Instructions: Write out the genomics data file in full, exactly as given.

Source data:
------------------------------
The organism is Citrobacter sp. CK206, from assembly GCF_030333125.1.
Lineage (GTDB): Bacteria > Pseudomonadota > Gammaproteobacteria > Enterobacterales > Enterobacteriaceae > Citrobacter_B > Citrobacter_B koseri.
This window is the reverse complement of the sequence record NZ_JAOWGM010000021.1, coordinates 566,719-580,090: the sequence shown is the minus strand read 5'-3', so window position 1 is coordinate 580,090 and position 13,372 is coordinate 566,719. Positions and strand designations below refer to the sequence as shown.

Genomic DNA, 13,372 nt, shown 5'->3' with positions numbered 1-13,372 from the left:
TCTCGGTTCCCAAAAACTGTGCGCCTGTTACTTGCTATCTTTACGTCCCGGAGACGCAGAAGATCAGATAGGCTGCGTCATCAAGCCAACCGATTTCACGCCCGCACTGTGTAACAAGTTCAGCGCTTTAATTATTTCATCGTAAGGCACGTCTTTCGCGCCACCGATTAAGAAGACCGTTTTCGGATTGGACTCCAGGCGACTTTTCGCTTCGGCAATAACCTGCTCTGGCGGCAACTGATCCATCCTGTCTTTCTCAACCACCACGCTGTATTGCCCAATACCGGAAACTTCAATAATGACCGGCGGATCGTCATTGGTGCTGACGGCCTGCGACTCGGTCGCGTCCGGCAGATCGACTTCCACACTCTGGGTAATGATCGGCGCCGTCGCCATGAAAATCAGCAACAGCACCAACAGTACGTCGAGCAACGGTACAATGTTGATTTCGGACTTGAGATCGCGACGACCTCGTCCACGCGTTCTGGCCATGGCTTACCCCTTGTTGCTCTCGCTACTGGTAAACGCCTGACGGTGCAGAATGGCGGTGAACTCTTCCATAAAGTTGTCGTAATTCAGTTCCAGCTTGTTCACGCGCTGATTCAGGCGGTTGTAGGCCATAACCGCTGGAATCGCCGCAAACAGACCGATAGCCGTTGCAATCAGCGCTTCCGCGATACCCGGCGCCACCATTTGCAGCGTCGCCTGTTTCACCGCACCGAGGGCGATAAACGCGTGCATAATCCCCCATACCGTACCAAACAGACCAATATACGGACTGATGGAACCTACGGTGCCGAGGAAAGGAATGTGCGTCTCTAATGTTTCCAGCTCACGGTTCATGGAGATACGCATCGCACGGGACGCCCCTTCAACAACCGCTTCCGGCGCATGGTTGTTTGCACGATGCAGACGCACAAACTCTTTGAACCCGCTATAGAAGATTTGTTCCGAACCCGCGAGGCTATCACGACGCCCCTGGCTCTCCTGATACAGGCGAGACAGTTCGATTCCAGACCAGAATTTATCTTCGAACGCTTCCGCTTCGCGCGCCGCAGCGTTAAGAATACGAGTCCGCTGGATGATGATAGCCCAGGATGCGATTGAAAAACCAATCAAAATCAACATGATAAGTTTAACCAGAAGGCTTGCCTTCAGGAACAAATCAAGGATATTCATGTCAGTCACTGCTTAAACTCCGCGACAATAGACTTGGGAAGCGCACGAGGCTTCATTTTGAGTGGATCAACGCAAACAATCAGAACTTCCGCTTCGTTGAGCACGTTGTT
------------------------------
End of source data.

The organism is Citrobacter sp. CK206, from assembly GCF_030333125.1.
Lineage (GTDB): Bacteria > Pseudomonadota > Gammaproteobacteria > Enterobacterales > Enterobacteriaceae > Citrobacter_B > Citrobacter_B koseri.
This window is the reverse complement of the sequence record NZ_JAOWGM010000021.1, coordinates 566,719-580,090: the sequence shown is the minus strand read 5'-3', so window position 1 is coordinate 580,090 and position 13,372 is coordinate 566,719. Positions and strand designations below refer to the sequence as shown.

Genomic DNA, 13,372 nt, shown 5'->3' with positions numbered 1-13,372 from the left:
TCTCGGTTCCCAAAAACTGTGCGCCTGTTACTTGCTATCTTTACGTCCCGGAGACGCAGAAGATCAGATAGGCTGCGTCATCAAGCCAACCGATTTCACGCCCGCACTGTGTAACAAGTTCAGCGCTTTAATTATTTCATCGTAAGGCACGTCTTTCGCGCCACCGATTAAGAAGACCGTTTTCGGATTGGACTCCAGGCGACTTTTCGCTTCGGCAATAACCTGCTCTGGCGGCAACTGATCCATCCTGTCTTTCTCAACCACCACGCTGTATTGCCCAATACCGGAAACTTCAATAATGACCGGCGGATCGTCATTGGTGCTGACGGCCTGCGACTCGGTCGCGTCCGGCAGATCGACTTCCACACTCTGGGTAATGATCGGCGCCGTCGCCATGAAAATCAGCAACAGCACCAACAGTACGTCGAGCAACGGTACAATGTTGATTTCGGACTTGAGATCGCGACGACCTCGTCCACGCGTTCTGGCCATGGCTTACCCCTTGTTGCTCTCGCTACTGGTAAACGCCTGACGGTGCAGAATGGCGGTGAACTCTTCCATAAAGTTGTCGTAATTCAGTTCCAGCTTGTTCACGCGCTGATTCAGGCGGTTGTAGGCCATAACCGCTGGAATCGCCGCAAACAGACCGATAGCCGTTGCAATCAGCGCTTCCGCGATACCCGGCGCCACCATTTGCAGCGTCGCCTGTTTCACCGCACCGAGGGCGATAAACGCGTGCATAATCCCCCATACCGTACCAAACAGACCAATATACGGACTGATGGAACCTACGGTGCCGAGGAAAGGAATGTGCGTCTCTAATGTTTCCAGCTCACGGTTCATGGAGATACGCATCGCACGGGACGCCCCTTCAACAACCGCTTCCGGCGCATGGTTGTTTGCACGATGCAGACGCACAAACTCTTTGAACCCGCTATAGAAGATTTGTTCCGAACCCGCGAGGCTATCACGACGCCCCTGGCTCTCCTGATACAGGCGAGACAGTTCGATTCCAGACCAGAATTTATCTTCGAACGCTTCCGCTTCGCGCGCCGCAGCGTTAAGAATACGAGTCCGCTGGATGATGATAGCCCAGGATGCGATTGAAAAACCAATCAAAATCAACATGATAAGTTTAACCAGAAGGCTTGCCTTCAGGAACAAATCAAGGATATTCATGTCAGTCACTGCTTAAACTCCGCGACAATAGACTTGGGAAGCGCACGAGGCTTCATTTTGAGTGGATCAACGCAAACAATCAGAACTTCCGCTTCGTTGAGCACGTTGTT